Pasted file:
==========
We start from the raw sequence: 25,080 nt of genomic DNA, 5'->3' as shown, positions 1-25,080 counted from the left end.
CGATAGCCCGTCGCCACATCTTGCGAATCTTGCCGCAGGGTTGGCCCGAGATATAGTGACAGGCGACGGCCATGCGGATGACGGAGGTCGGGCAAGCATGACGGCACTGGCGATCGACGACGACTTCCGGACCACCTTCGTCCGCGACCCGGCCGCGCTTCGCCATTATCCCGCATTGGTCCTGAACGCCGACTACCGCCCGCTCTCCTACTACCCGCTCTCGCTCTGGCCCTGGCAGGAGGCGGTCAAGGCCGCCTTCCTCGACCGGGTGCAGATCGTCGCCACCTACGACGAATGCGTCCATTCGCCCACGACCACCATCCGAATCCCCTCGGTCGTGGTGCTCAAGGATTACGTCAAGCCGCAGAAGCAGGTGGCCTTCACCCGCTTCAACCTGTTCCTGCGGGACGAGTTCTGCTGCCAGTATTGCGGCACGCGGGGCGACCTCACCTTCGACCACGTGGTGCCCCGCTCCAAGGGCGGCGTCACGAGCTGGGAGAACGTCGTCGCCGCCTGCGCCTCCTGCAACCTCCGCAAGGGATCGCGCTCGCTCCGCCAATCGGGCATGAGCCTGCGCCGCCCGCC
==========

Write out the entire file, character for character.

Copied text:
We start from the raw sequence: 25,080 nt of genomic DNA, 5'->3' as shown, positions 1-25,080 counted from the left end.
CGATAGCCCGTCGCCACATCTTGCGAATCTTGCCGCAGGGTTGGCCCGAGATATAGTGACAGGCGACGGCCATGCGGATGACGGAGGTCGGGCAAGCATGACGGCACTGGCGATCGACGACGACTTCCGGACCACCTTCGTCCGCGACCCGGCCGCGCTTCGCCATTATCCCGCATTGGTCCTGAACGCCGACTACCGCCCGCTCTCCTACTACCCGCTCTCGCTCTGGCCCTGGCAGGAGGCGGTCAAGGCCGCCTTCCTCGACCGGGTGCAGATCGTCGCCACCTACGACGAATGCGTCCATTCGCCCACGACCACCATCCGAATCCCCTCGGTCGTGGTGCTCAAGGATTACGTCAAGCCGCAGAAGCAGGTGGCCTTCACCCGCTTCAACCTGTTCCTGCGGGACGAGTTCTGCTGCCAGTATTGCGGCACGCGGGGCGACCTCACCTTCGACCACGTGGTGCCCCGCTCCAAGGGCGGCGTCACGAGCTGGGAGAACGTCGTCGCCGCCTGCGCCTCCTGCAACCTCCGCAAGGGATCGCGCTCGCTCCGCCAATCGGGCATGAGCCTGCGCCGCCCGCC